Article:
We said goodbye to my 94-year-old grandma, Jeanette Couch, today in a beautiful celebration of life in her home church in southern Indiana. These are the words I shared.
Philippians 4:4: “Rejoice in the Lord always. I will say it again: Rejoice!”
This was the first of many Bible verses my grandma taught me through the years. During sleepovers at her house – always with a glass of Tang bedside; in conversations in her cozy living room; and in the many Bibles she kept throughout her house for easy reading.
As I’ve grown, and studied the Bible on my own, I’ve seen grandma throughout the pages, in many verses throughout. These are a few that stand out to me:
Psalm 100: “Shout for joy to the Lord, all the earth. Worship the Lord with gladness; come before him with joyful songs.”
It’s been a few years since I’ve sat beside grandma in a church pew, singing worship songs. But I have memories from the time when I was a small girl, standing in the choir or in the pews with grandma singing harmony to many hymns. She taught me “Love Lifted Me,” and we sang it often when I was a girl, working around her home.
Bart, I remember a sermon you preached years ago about singing loud for the Lord – He would never judge, just sing to Him. And grandma took that to heart, singing loudly and proudly each and every Sunday.
Colossians 3:23: “Whatever you do, do it with all your heart.”
Grandma did whatever it took to care for her family through the years – without complaint, without ever letting it be known it was a challenge. She had such a joyful spirit, whether it was in making that homemade meat loaf for Sunday dinner; baking one of her famous angel food cakes; or doing the laundry and cleaning the home from ceiling to base boards. The lady would never leave the house with a dish in the sink for years – “You never want to come home to a dirty dish,” she’d say.
And as dad’s health declined, and he was in the nursing home attached to her assisted living, she continued to care for him with a joyful heart. Every single day, at 3:30 p.m., she would prepare dad’s afternoon snack: a PBJ sandwich with the crusts cut off; two slices of cheese; a bottle of milk or tomato juice; a banana; and Twinkies. There was a definite method, and if you tried to make it to help her out, she would still watch to make sure you did it right. (Believe me — she corrected me every. single. time.) She would then wheel herself over to dad in her wheelchair and check in on him. Dad may have acted like he didn’t need that mothering – but I know he sure felt the love of his momma every day of his life.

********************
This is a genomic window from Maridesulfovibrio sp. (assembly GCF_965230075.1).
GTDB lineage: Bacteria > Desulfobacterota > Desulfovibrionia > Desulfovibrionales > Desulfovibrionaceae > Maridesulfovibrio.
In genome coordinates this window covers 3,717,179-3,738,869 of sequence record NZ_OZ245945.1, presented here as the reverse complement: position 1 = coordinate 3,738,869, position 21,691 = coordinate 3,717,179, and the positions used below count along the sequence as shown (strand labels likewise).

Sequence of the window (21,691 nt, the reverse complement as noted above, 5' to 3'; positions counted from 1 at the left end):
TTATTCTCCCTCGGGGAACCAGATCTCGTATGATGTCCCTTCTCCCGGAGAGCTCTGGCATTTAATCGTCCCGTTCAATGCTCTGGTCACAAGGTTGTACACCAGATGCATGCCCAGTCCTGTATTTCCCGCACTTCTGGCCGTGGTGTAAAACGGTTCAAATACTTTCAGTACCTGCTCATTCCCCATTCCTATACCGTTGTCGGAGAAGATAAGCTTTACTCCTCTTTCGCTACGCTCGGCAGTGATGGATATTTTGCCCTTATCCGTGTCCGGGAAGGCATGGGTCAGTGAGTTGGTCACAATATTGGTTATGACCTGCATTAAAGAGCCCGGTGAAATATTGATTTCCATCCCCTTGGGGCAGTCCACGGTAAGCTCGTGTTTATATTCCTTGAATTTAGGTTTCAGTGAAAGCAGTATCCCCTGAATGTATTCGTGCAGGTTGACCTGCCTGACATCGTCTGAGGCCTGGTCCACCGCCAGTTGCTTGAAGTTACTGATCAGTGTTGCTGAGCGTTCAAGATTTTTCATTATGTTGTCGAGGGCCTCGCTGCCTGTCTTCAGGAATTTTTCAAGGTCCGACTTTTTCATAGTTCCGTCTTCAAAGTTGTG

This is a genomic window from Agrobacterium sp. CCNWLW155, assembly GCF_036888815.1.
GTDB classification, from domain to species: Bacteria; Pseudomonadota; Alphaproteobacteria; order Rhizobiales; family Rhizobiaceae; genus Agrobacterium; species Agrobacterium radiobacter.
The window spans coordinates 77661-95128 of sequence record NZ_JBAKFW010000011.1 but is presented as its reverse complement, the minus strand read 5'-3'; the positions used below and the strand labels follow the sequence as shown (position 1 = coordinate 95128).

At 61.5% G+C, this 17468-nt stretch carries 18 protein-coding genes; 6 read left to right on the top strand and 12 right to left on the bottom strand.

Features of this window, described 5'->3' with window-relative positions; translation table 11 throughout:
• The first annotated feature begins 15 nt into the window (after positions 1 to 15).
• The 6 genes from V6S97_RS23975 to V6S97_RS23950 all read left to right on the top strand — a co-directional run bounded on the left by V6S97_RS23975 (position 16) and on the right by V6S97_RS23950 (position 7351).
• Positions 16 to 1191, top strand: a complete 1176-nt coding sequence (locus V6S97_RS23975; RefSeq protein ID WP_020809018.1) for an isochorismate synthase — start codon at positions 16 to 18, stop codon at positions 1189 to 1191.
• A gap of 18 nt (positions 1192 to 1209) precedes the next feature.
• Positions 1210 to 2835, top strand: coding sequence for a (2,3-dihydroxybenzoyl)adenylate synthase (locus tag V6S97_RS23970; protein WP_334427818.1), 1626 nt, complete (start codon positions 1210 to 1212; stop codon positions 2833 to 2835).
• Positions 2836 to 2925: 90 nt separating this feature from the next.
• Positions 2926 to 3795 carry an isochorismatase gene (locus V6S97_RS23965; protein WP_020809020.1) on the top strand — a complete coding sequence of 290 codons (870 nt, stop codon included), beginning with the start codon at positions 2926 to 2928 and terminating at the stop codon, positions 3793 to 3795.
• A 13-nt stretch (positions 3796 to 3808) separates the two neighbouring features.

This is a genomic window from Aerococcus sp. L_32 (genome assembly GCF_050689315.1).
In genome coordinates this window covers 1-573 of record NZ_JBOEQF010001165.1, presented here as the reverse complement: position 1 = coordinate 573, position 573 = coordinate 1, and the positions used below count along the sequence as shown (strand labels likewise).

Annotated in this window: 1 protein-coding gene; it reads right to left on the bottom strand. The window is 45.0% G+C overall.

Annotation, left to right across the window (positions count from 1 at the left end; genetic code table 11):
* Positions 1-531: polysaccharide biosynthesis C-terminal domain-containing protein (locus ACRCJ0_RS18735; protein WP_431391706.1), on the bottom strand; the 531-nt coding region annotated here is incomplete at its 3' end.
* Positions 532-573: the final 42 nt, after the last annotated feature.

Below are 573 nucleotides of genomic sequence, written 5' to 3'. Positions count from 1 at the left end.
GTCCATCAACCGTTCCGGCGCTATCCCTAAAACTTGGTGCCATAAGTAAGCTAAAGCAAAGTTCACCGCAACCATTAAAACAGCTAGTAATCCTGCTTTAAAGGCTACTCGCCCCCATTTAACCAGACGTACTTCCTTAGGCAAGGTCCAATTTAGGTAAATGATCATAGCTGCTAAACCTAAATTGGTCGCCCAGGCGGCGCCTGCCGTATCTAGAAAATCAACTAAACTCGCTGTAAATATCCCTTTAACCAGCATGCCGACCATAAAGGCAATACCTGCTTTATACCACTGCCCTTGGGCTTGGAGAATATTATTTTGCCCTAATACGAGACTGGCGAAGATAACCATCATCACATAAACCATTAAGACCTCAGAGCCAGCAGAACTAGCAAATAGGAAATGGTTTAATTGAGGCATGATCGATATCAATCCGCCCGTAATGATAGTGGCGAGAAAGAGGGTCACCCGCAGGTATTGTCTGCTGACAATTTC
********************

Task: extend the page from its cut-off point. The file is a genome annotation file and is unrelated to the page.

Ruth 1:16: “But Ruth replied, ‘Don’t urge me to leave you or to turn back from you. Where you go I will go, and where you stay I will stay. Your people will be my people and your God my God.’”
When dad passed away, Grandma told me she was ready to move to Hoopeston, Illinois, to be with me, Craig, and our kids. We were her family – along with Willy and Tracie – and she was ready to be with us. I’ll never forget that drive up to Hoopeston. She asked, “Where am I going, again?” as we drove. But the location didn’t matter. She was with her family.
Oh, how we loved having her close for these last 2 ½ years. She was able to attend grandparent days and middle school basketball games for her great grandkids. We were able to just “swing by” whenever we wanted pre-COVID, and having a snack or a meal at grandma’s table became the norm. I am SO very thankful that my children got to know their great grandma so well – they made memories that neither they nor grandma would ever forget.
I won’t lie. I felt some guilt bringing her up to a new town, only for her to be separated from us for nearly a year in 2020. Yes, there were tough moments. But that reunion? Well, I’ll never forget it. And once Autumn Fields was open again, she would give me until 4:15 to walk through those doors to see her, knowing my contracted time teaching at the school ended at 3:50. But at 4:15? She would call, asking if I was coming to see her. And she would be waiting for me, right inside the front door of the lobby, usually with some crackers or cookies she had saved from lunch,for me to take home to the kids. She was always giving. And man, I’m going to miss those 4:15 visits every day.
1 Corinthians 13: “[Love] always protects, always trusts, always hopes, always perseveres.Love never fails.”
Grandma wasn’t one to say “I love you” to me and Willy. But every single time we said, “I love you,” she responded with, “I do you, too.” We said it every conversation. And she always responded the same. It was her thing. Oh, how Willy and I cherished it. Without a doubt, we knew she loved us with all she had.
Grandma, we are going to miss you terribly. I’m so thankful for the almost 44 years I had you in my life. We know exactly where you are – and it’s more beautiful than anything this earth could provide. We also know we will see you again. I love you. And I can absolutely hear you saying it too: “I do you, too.”